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Numark TTUSB turntable volume problems, How to increase the volume of converting vinyl
chipdominator
post Feb 7 2010, 13:07
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Hello there,
I have converted some vinlys to my mac and then burnt them to a CD, but the sound volume on the CD is very low, different to a CD that you buy from the shop. Does anyone know how to increase the sound when you burn a CD or convert from vinly to the PC. THanks in advance regards.
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AndyH-ha
post Feb 7 2010, 23:41
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There are several different factors involved. If these are older phonograph records, they are not mastered to the same butchered standards as current pop and rock. You will need some significant skill (and the software wherein to use that skill) to approach those standards. Look up ďthe loudness warĒ if you are new to the topic.

The peak level of what you record into your computer may be quite low because of the nature of the your recording chain. A pre-amplifier in between RIAA phono preamp and soundcard might make a big difference.

Another way to get pretty much the same result is to apply amplification to the recorded file before writing it to CD-R. Most audio editors can do this easily. There are also a number of stand-alone utilities that will achieve the same result. Some people believe there is some magic in some of these utilities because they only change the result that is written to your CD-R, not the source file, but what ends up on the CD is the same either way.

The result of either of these two simple amplifications is the same as turning up the volume on your listening equipment, except that some small players may not have enough amplification power to achieve comparable results. The dynamic range of the audio will remain the same as on the analogue source.

In-between simple amplification, either pre-digital or after recording, and attempts at complete re-mastering (which you canít fully accomplish because you donít have the original source that went into making the LP) is applying some digital transformations such as compression, limiting, and selective EQing. For this, patience, experience, skill, decent software, and good studio-like monitoring are necessary. Since you are asking the question, you probably donít have these, so the results you (may) want will only come from the determination to put in the time (and money) to become expert enough to suit your tastes.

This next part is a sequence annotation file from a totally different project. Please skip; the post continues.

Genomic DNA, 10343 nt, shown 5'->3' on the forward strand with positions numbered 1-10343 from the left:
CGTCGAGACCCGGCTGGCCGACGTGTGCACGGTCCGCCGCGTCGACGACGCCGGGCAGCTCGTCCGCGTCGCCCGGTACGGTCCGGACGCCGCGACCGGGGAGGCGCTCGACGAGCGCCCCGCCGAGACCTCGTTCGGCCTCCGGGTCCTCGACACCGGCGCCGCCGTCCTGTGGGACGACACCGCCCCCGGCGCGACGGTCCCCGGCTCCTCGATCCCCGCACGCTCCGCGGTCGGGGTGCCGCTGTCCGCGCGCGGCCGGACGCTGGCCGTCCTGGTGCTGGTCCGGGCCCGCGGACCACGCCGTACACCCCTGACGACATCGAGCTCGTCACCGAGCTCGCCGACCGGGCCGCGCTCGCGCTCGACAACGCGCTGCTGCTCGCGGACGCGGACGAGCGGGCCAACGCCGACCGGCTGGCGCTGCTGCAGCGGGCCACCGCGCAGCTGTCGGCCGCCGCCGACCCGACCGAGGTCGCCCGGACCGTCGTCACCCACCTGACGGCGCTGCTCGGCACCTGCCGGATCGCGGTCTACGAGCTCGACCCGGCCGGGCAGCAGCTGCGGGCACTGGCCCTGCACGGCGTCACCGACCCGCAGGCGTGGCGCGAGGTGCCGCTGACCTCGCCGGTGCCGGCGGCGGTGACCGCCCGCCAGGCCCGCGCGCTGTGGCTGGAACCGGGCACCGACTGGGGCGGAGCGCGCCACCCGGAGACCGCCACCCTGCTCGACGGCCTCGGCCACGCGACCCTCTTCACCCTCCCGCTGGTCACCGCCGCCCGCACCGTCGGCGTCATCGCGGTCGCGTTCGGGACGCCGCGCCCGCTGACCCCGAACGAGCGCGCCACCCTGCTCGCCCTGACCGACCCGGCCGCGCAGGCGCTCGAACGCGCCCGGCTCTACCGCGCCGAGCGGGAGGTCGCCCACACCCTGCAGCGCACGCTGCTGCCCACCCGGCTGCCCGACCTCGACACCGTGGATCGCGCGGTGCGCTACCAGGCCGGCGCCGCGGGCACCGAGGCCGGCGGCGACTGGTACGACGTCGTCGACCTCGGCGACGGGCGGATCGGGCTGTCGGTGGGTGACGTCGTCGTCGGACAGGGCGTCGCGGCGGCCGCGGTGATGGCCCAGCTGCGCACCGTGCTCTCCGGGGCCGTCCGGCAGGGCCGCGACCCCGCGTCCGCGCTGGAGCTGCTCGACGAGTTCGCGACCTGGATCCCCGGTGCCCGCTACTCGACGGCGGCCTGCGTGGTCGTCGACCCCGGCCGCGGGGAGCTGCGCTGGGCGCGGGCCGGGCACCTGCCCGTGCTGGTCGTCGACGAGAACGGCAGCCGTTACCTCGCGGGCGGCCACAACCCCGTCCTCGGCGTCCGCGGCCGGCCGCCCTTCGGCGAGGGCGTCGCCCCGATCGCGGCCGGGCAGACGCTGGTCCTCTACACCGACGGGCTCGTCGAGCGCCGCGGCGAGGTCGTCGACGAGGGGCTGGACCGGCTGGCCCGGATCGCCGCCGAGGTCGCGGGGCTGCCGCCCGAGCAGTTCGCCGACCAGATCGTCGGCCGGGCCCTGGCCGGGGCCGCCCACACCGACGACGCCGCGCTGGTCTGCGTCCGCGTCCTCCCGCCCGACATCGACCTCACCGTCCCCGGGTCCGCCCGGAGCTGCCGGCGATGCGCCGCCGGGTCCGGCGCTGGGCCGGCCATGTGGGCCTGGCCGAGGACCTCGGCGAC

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chipdominator
post Feb 8 2010, 00:23
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Hi AndyH-Ha

Thanks for the info, I will try at least to start with an audio editor and see how it goes. My brother mentioned a pre-amp to me last night as well. so will look into that as well.

I appreciate the time taken to get back to me
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QUOTE (AndyH-ha @ Feb 8 2010, 08:41) *
There are several different factors involved. If these are older phonograph records, they are not mastered to the same butchered standards as current pop and rock. You will need some significant skill (and the software wherein to use that skill) to approach those standards. Look up ďthe loudness warĒ if you are new to the topic.

The peak level of what you record into your computer may be quite low because of the nature of the your recording chain. A pre-amplifier in between RIAA phono preamp and soundcard might make a big difference.

Another way to get pretty much the same result is to apply amplification to the recorded file before writing it to CD-R. Most audio editors can do this easily. There are also a number of stand-alone utilities that will achieve the same result. Some people believe there is some magic in some of these utilities because they only change the result that is written to your CD-R, not the source file, but what ends up on the CD is the same either way.

The result of either of these two simple amplifications is the same as turning up the volume on your listening equipment, except that some small players may not have enough amplification power to achieve comparable results. The dynamic range of the audio will remain the same as on the analogue source.

In-between simple amplification, either pre-digital or after recording, and attempts at complete re-mastering (which you canít fully accomplish because you donít have the original source that went into making the LP) is applying some digital transformations such as compression, limiting, and selective EQing. For this, patience, experience, skill, decent software, and good studio-like monitoring are necessary. Since you are asking the question, you probably donít have these, so the results you (may) want will only come from the determination to put in the time (and money) to become expert enough to suit your tastes.

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cliveb
post Feb 8 2010, 10:13
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QUOTE (chipdominator @ Feb 7 2010, 23:23) *
Thanks for the info, I will try at least to start with an audio editor and see how it goes. My brother mentioned a pre-amp to me last night as well. so will look into that as well.

The thread title implies you're using a USB turntable. If that's the case, then you aren't in a position to insert a preamp in front of the A/D converter. If the TT has analogue outputs as well as USB, then you could use that to feed a normal soundcard (and insert a preamp if necessary).
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